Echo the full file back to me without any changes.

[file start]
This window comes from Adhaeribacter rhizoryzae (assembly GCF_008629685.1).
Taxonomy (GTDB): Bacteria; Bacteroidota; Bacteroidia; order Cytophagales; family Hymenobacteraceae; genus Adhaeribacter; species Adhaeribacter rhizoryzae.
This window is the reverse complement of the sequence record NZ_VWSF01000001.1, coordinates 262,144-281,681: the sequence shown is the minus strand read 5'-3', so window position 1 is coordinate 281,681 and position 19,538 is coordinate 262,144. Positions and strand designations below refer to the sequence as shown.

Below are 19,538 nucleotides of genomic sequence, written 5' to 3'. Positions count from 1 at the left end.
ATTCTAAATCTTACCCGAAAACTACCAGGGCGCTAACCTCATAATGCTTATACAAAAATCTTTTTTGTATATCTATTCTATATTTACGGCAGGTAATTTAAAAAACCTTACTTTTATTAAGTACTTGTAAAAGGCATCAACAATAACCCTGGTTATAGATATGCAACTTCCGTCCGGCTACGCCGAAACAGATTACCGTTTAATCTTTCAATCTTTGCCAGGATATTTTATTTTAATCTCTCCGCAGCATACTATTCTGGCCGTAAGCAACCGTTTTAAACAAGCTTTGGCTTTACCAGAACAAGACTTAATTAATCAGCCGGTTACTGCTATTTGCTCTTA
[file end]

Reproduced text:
This window comes from Adhaeribacter rhizoryzae (assembly GCF_008629685.1).
Taxonomy (GTDB): Bacteria; Bacteroidota; Bacteroidia; order Cytophagales; family Hymenobacteraceae; genus Adhaeribacter; species Adhaeribacter rhizoryzae.
This window is the reverse complement of the sequence record NZ_VWSF01000001.1, coordinates 262,144-281,681: the sequence shown is the minus strand read 5'-3', so window position 1 is coordinate 281,681 and position 19,538 is coordinate 262,144. Positions and strand designations below refer to the sequence as shown.

Below are 19,538 nucleotides of genomic sequence, written 5' to 3'. Positions count from 1 at the left end.
ATTCTAAATCTTACCCGAAAACTACCAGGGCGCTAACCTCATAATGCTTATACAAAAATCTTTTTTGTATATCTATTCTATATTTACGGCAGGTAATTTAAAAAACCTTACTTTTATTAAGTACTTGTAAAAGGCATCAACAATAACCCTGGTTATAGATATGCAACTTCCGTCCGGCTACGCCGAAACAGATTACCGTTTAATCTTTCAATCTTTGCCAGGATATTTTATTTTAATCTCTCCGCAGCATACTATTCTGGCCGTAAGCAACCGTTTTAAACAAGCTTTGGCTTTACCAGAACAAGACTTAATTAATCAGCCGGTTACTGCTATTTGCTCTTA